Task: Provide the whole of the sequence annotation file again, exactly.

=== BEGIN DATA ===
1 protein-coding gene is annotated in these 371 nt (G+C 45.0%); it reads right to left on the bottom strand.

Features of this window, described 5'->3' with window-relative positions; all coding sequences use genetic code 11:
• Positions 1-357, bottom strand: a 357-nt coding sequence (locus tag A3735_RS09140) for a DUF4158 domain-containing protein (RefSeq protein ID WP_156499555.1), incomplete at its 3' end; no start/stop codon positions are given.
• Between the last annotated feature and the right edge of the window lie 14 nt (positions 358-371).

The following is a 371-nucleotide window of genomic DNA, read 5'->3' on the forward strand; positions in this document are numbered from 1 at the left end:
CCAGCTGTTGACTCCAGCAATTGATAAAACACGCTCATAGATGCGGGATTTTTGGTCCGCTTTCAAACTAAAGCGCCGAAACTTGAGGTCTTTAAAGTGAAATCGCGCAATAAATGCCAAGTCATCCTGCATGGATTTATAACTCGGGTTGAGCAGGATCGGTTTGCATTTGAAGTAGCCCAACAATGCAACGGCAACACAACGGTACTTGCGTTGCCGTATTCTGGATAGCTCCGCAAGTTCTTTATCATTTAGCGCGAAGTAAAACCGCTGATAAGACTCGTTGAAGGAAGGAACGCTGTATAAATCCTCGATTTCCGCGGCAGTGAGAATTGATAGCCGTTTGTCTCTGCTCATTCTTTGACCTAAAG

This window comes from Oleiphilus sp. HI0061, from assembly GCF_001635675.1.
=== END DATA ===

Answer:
1 protein-coding gene is annotated in these 371 nt (G+C 45.0%); it reads right to left on the bottom strand.

Features of this window, described 5'->3' with window-relative positions; all coding sequences use genetic code 11:
• Positions 1-357, bottom strand: a 357-nt coding sequence (locus tag A3735_RS09140) for a DUF4158 domain-containing protein (RefSeq protein ID WP_156499555.1), incomplete at its 3' end; no start/stop codon positions are given.
• Between the last annotated feature and the right edge of the window lie 14 nt (positions 358-371).

The following is a 371-nucleotide window of genomic DNA, read 5'->3' on the forward strand; positions in this document are numbered from 1 at the left end:
CCAGCTGTTGACTCCAGCAATTGATAAAACACGCTCATAGATGCGGGATTTTTGGTCCGCTTTCAAACTAAAGCGCCGAAACTTGAGGTCTTTAAAGTGAAATCGCGCAATAAATGCCAAGTCATCCTGCATGGATTTATAACTCGGGTTGAGCAGGATCGGTTTGCATTTGAAGTAGCCCAACAATGCAACGGCAACACAACGGTACTTGCGTTGCCGTATTCTGGATAGCTCCGCAAGTTCTTTATCATTTAGCGCGAAGTAAAACCGCTGATAAGACTCGTTGAAGGAAGGAACGCTGTATAAATCCTCGATTTCCGCGGCAGTGAGAATTGATAGCCGTTTGTCTCTGCTCATTCTTTGACCTAAAG

This window comes from Oleiphilus sp. HI0061, from assembly GCF_001635675.1.